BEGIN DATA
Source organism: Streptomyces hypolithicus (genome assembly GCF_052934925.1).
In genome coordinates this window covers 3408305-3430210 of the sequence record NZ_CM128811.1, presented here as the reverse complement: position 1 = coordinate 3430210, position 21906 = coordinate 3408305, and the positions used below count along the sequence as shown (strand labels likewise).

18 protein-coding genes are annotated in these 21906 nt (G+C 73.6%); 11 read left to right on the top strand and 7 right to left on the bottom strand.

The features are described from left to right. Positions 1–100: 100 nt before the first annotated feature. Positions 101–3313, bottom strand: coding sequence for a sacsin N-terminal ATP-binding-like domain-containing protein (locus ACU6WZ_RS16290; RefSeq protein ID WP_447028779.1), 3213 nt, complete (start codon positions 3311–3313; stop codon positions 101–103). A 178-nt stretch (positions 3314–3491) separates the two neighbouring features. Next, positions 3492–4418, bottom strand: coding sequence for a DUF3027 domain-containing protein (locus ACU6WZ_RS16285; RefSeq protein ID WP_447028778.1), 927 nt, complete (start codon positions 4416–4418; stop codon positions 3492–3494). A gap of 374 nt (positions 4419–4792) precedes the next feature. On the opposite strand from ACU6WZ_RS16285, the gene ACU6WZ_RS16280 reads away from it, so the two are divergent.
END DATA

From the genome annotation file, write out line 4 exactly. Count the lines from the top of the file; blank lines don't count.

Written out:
The features are described from left to right. Positions 1–100: 100 nt before the first annotated feature. Positions 101–3313, bottom strand: coding sequence for a sacsin N-terminal ATP-binding-like domain-containing protein (locus ACU6WZ_RS16290; RefSeq protein ID WP_447028779.1), 3213 nt, complete (start codon positions 3311–3313; stop codon positions 101–103). A 178-nt stretch (positions 3314–3491) separates the two neighbouring features. Next, positions 3492–4418, bottom strand: coding sequence for a DUF3027 domain-containing protein (locus ACU6WZ_RS16285; RefSeq protein ID WP_447028778.1), 927 nt, complete (start codon positions 4416–4418; stop codon positions 3492–3494). A gap of 374 nt (positions 4419–4792) precedes the next feature. On the opposite strand from ACU6WZ_RS16285, the gene ACU6WZ_RS16280 reads away from it, so the two are divergent.